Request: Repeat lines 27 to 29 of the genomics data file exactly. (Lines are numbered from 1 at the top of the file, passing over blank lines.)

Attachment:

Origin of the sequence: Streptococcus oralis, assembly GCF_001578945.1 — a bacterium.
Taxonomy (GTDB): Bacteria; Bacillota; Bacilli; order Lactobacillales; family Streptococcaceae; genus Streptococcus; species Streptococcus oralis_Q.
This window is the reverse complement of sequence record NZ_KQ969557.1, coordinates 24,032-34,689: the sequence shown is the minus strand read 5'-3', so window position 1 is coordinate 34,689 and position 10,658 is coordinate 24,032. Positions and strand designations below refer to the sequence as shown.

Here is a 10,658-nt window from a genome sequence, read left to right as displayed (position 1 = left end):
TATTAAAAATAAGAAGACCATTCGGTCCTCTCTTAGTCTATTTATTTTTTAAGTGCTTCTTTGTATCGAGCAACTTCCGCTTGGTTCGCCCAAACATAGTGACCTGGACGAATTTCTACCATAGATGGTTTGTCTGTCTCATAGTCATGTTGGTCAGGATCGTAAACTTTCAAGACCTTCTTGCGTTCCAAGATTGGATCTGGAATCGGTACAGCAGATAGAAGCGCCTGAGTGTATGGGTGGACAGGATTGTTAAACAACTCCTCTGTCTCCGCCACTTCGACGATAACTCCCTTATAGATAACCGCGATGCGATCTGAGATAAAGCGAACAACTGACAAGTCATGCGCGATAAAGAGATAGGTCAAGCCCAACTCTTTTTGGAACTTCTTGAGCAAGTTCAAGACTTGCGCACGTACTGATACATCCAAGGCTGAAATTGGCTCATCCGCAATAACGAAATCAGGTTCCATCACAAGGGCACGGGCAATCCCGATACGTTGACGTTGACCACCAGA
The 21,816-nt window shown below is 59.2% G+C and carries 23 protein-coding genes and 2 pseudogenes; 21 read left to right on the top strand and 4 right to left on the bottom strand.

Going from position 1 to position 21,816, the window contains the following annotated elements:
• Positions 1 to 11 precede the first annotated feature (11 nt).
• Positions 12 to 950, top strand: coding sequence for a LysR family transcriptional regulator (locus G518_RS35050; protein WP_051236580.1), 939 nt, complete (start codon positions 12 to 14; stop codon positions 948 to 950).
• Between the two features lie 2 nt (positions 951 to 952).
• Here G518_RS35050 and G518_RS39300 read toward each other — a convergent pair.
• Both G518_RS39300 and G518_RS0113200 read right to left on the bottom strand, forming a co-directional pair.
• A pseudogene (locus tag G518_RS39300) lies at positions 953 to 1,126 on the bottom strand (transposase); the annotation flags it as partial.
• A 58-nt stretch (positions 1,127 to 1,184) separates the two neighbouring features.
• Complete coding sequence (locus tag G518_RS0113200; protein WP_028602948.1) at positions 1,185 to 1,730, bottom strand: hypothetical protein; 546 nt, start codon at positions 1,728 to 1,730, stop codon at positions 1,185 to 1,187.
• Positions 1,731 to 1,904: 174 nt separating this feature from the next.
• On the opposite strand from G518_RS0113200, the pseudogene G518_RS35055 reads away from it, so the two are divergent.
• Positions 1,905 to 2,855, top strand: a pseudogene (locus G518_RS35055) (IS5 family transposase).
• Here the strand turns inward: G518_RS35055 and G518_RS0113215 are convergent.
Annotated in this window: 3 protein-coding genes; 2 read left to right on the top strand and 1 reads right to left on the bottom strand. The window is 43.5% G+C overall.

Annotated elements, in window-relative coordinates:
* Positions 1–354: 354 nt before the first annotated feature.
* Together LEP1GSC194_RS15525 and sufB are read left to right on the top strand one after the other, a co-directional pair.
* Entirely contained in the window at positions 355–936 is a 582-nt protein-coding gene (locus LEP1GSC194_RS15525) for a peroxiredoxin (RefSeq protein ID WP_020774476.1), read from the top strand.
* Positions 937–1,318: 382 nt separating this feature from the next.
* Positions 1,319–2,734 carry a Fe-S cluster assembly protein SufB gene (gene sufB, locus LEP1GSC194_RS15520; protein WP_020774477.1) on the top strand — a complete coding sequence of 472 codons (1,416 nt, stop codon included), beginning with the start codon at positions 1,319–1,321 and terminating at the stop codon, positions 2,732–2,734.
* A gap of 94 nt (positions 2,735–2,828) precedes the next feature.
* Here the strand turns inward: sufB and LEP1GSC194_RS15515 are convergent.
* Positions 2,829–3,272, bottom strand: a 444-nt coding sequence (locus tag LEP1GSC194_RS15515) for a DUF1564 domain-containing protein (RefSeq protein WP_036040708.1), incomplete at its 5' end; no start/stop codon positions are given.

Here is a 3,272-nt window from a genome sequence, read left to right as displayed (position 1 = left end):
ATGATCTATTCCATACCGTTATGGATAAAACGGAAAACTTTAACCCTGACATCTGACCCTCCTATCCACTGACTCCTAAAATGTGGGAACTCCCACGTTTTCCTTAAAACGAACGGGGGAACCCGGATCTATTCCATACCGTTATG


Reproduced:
* A gap of 94 nt (positions 2,735–2,828) precedes the next feature.
* Here the strand turns inward: sufB and LEP1GSC194_RS15515 are convergent.
* Positions 2,829–3,272, bottom strand: a 444-nt coding sequence (locus tag LEP1GSC194_RS15515) for a DUF1564 domain-containing protein (RefSeq protein WP_036040708.1), incomplete at its 5' end; no start/stop codon positions are given.